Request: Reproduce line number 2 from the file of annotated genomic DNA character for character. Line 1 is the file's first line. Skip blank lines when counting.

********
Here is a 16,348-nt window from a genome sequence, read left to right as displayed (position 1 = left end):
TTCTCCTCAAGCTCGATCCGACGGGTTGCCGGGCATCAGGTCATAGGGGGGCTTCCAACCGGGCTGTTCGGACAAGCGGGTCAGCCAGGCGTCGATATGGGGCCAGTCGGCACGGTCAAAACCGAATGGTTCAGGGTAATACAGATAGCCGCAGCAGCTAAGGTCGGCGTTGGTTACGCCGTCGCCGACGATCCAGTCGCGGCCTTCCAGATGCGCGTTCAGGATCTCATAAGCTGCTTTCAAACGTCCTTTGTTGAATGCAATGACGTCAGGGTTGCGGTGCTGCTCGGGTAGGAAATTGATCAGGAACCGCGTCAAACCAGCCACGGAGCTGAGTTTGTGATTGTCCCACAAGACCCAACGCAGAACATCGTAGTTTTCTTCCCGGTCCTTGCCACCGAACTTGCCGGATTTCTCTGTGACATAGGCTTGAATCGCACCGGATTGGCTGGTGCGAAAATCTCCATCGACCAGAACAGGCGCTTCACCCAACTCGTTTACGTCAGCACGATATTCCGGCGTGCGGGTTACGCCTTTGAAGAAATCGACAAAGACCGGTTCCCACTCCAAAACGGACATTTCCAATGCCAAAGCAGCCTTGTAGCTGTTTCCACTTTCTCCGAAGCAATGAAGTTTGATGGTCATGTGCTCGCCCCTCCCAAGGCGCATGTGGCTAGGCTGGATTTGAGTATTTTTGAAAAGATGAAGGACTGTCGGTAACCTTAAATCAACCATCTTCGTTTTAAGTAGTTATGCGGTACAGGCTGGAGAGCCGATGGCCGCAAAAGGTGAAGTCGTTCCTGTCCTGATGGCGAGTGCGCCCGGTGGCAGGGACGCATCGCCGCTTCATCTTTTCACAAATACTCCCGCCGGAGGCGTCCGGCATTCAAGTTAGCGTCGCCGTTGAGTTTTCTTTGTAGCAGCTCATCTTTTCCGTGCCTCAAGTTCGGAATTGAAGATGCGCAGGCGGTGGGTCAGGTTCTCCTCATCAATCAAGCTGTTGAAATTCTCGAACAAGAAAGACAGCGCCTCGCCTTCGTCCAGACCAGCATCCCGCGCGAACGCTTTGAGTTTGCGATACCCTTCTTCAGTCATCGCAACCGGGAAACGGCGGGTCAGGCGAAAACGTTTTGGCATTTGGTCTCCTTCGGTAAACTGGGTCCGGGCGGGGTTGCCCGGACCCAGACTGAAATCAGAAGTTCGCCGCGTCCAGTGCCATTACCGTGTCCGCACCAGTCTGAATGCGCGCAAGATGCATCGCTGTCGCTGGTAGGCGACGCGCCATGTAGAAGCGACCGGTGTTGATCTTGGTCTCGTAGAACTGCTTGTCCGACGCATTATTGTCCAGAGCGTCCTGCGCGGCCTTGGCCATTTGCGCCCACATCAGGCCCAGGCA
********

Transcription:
TTCTCCTCAAGCTCGATCCGACGGGTTGCCGGGCATCAGGTCATAGGGGGGCTTCCAACCGGGCTGTTCGGACAAGCGGGTCAGCCAGGCGTCGATATGGGGCCAGTCGGCACGGTCAAAACCGAATGGTTCAGGGTAATACAGATAGCCGCAGCAGCTAAGGTCGGCGTTGGTTACGCCGTCGCCGACGATCCAGTCGCGGCCTTCCAGATGCGCGTTCAGGATCTCATAAGCTGCTTTCAAACGTCCTTTGTTGAATGCAATGACGTCAGGGTTGCGGTGCTGCTCGGGTAGGAAATTGATCAGGAACCGCGTCAAACCAGCCACGGAGCTGAGTTTGTGATTGTCCCACAAGACCCAACGCAGAACATCGTAGTTTTCTTCCCGGTCCTTGCCACCGAACTTGCCGGATTTCTCTGTGACATAGGCTTGAATCGCACCGGATTGGCTGGTGCGAAAATCTCCATCGACCAGAACAGGCGCTTCACCCAACTCGTTTACGTCAGCACGATATTCCGGCGTGCGGGTTACGCCTTTGAAGAAATCGACAAAGACCGGTTCCCACTCCAAAACGGACATTTCCAATGCCAAAGCAGCCTTGTAGCTGTTTCCACTTTCTCCGAAGCAATGAAGTTTGATGGTCATGTGCTCGCCCCTCCCAAGGCGCATGTGGCTAGGCTGGATTTGAGTATTTTTGAAAAGATGAAGGACTGTCGGTAACCTTAAATCAACCATCTTCGTTTTAAGTAGTTATGCGGTACAGGCTGGAGAGCCGATGGCCGCAAAAGGTGAAGTCGTTCCTGTCCTGATGGCGAGTGCGCCCGGTGGCAGGGACGCATCGCCGCTTCATCTTTTCACAAATACTCCCGCCGGAGGCGTCCGGCATTCAAGTTAGCGTCGCCGTTGAGTTTTCTTTGTAGCAGCTCATCTTTTCCGTGCCTCAAGTTCGGAATTGAAGATGCGCAGGCGGTGGGTCAGGTTCTCCTCATCAATCAAGCTGTTGAAATTCTCGAACAAGAAAGACAGCGCCTCGCCTTCGTCCAGACCAGCATCCCGCGCGAACGCTTTGAGTTTGCGATACCCTTCTTCAGTCATCGCAACCGGGAAACGGCGGGTCAGGCGAAAACGTTTTGGCATTTGGTCTCCTTCGGTAAACTGGGTCCGGGCGGGGTTGCCCGGACCCAGACTGAAATCAGAAGTTCGCCGCGTCCAGTGCCATTACCGTGTCCGCACCAGTCTGAATGCGCGCAAGATGCATCGCTGTCGCTGGTAGGCGACGCGCCATGTAGAAGCGACCGGTGTTGATCTTGGTCTCGTAGAACTGCTTGTCCGACGCATTATTGTCCAGAGCGTCCTGCGCGGCCTTGGCCATTTGCGCCCACATCAGGCCCAGGCA